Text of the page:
What is anxiety?
Simply put, anxiety is heightened fear.
Anxiety can be fleeting, long lasting and debilitating, or it can fall somewhere in between.
Other words that label fear are panic, nervousness, and worry. Any of these levels of fear may also be felt as, or labeled as, “stress.”
It’s important to understand fear in order to better understand and deal with anxiety and stress.
Fear warns us of danger.
Everyone feels fear sometimes, even those people who have the misconception that having fear is a sign of weakness.
All emotions are tools that let us know what is going on between us and the world. They are a source of information. Fear’s message is that there is danger to yourself or others.
Sometimes, it’s healthy to listen to the fear, because if you do the thing that stimulated the fear, you or someone else may get hurt. Sometimes, however, the fear isn’t that rational. The perceived threat may not be as dangerous as the level of fear would indicate or may in fact not be dangerous at all.
The level of fear may be an overreaction to what’s happening right now. You may be tapping into stored emotion from past related or unrelated situations. That stored emotion may be a few minutes old or many years old. Irrational fears may be based on overgeneralization (a kernel of truth is extrapolated out to cover too many circumstances) or they may be an outgrowth of dwelling on an exaggerated worst-case scenario.
It’s important to sort out whether the amount of fear felt is, or is not, proportional to the actual amount of present danger.
If we perceive a threat to be one of life or death, fear triggers the fight-or-flight response. In fight-or-flight, a physical response, for example a rush of adrenaline, joins in with the emotional one. We very quickly make a decision whether we want to stand up to the threat or retreat.
The fight-or-flight instant response is great for true emergencies. It’s a great caveman response, but most of us aren’t living the caveman life anymore. Most of us don’t need to be ever-ready for the possibility of a lion attack, but we’re often stuck in that caveman response. We often treat everything like it’s a life-or-death emergency.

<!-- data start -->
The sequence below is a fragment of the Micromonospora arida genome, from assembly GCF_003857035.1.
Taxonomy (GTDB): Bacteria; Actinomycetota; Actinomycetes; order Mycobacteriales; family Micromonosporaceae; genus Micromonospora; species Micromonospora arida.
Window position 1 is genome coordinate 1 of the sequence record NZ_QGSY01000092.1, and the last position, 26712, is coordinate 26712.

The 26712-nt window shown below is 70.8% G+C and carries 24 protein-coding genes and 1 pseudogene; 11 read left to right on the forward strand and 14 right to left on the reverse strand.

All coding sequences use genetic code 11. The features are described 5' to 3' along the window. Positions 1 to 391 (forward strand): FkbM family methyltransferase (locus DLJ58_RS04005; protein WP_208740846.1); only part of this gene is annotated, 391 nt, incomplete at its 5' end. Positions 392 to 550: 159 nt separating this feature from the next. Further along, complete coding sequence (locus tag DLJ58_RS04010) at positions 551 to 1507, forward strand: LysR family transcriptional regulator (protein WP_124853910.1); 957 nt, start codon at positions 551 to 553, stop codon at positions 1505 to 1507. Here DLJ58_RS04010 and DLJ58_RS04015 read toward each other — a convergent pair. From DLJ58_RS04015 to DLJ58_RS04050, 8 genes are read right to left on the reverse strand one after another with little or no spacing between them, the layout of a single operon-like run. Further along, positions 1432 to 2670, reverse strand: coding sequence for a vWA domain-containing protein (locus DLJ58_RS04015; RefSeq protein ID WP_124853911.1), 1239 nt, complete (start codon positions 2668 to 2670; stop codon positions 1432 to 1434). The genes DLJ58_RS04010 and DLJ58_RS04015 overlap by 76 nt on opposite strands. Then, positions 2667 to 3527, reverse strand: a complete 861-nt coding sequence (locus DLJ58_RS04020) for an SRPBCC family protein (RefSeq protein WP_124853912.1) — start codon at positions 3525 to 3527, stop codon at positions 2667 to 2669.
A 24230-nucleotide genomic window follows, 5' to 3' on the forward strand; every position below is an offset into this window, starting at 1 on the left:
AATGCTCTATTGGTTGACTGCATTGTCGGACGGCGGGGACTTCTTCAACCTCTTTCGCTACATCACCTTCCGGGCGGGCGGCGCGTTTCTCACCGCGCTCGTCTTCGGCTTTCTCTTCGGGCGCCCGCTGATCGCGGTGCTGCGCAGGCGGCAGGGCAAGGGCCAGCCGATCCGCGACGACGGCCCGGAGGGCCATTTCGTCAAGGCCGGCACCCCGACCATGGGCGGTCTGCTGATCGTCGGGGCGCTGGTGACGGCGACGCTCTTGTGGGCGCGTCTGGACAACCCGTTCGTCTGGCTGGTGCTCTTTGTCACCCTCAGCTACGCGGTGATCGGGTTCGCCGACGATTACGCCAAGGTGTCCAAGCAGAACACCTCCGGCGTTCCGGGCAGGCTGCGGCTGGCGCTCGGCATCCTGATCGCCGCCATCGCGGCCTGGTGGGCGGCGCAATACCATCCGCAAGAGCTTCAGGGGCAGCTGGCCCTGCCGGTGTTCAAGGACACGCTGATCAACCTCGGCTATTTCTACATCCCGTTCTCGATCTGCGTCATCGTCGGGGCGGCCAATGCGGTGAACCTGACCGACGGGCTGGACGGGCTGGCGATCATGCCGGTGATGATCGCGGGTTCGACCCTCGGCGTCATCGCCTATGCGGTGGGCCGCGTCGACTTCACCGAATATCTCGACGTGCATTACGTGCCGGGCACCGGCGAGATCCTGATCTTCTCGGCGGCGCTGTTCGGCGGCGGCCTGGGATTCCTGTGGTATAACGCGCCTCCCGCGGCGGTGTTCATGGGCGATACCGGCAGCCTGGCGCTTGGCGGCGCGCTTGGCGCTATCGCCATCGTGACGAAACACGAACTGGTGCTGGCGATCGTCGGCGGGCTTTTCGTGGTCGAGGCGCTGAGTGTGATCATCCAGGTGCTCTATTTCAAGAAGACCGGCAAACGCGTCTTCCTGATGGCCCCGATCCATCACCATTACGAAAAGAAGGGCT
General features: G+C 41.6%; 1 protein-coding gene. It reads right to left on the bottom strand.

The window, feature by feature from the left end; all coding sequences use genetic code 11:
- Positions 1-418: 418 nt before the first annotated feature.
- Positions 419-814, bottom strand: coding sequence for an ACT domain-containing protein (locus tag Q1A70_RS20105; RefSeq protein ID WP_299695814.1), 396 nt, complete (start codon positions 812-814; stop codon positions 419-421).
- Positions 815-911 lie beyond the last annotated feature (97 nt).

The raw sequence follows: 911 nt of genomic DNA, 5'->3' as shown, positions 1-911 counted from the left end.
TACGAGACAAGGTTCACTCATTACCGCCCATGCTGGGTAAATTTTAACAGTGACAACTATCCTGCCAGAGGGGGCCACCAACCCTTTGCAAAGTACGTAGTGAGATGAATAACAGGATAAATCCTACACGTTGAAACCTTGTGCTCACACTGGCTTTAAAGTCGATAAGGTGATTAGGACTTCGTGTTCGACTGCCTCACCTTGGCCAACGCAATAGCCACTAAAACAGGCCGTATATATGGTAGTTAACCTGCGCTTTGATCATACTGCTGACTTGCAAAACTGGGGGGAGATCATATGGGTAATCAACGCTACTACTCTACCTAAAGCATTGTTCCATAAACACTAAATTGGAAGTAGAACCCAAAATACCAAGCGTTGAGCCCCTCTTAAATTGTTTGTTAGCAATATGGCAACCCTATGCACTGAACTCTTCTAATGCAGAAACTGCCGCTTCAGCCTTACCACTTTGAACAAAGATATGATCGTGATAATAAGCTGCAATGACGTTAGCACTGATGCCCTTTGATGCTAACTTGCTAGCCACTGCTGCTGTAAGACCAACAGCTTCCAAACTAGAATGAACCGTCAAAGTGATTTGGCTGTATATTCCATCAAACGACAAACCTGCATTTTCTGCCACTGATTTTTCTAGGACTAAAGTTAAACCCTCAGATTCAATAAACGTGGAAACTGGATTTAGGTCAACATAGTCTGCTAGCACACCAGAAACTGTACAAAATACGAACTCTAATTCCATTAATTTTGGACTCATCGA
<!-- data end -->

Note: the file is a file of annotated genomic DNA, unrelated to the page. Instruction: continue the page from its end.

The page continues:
When you feel fear, you would do well to ask yourself what, specifically, you are afraid of, so you can make conscious decisions how to respond. There are many advantages to being able to slow down and take time to figure out whether you are going to “fight” by talking the fear stimulus in a systematic way or take the “flight” option by thoughtfully changing course.
Emotions aren’t emergencies (most of the time). Slow down and think about what information the emotion offers rather than simply reacting.
What anxiety feels like
Anxiety is felt both physically and emotionally. (I talk about the physical and emotional symptoms more in another post: Anxiety symptoms)
Types of anxiety
Anxiety can be stimulated by specific situations or things (like crowds or spiders), or it can be experienced in a more general way.
Feeling stressed out and anxious is extremely common in modern societies. Many people would benefit from learning how to reduce their stress even if they don’t meet all the criteria for one of the official psychological anxiety disorders.
Given that, you may find it helpful to see a list of official anxiety disorders and other conditions that are commonly seen to have a strong link to anxiety.
Anxiety related disorders and conditions include:
- Generalized Anxiety Disorder (GAD)
- Panic Disorder
- Phobias (fear of spiders, flying, heights, etc.)
- Social Anxiety Disorder
- Separation Anxiety Disorder
- Post-Traumatic Stress Disorder (PTSD)
- Obsessive-Compulsive Disorder (OCD)
- Trichotillomania (hair-pulling)Disorder
- Excoriation (skin-picking)Disorder
- Body Dysmorphic Disorder (BDD)
- Tension Myositis Syndrome (TMS)
- Irritable Bowel Syndrome (IBS)
As a counselor and hypnotherapist, I have helped many people get anxiety relief, overcome phobias and reduce stress. Here are some of my products that might help you feel less stress and anxiety:
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- Ann Silvers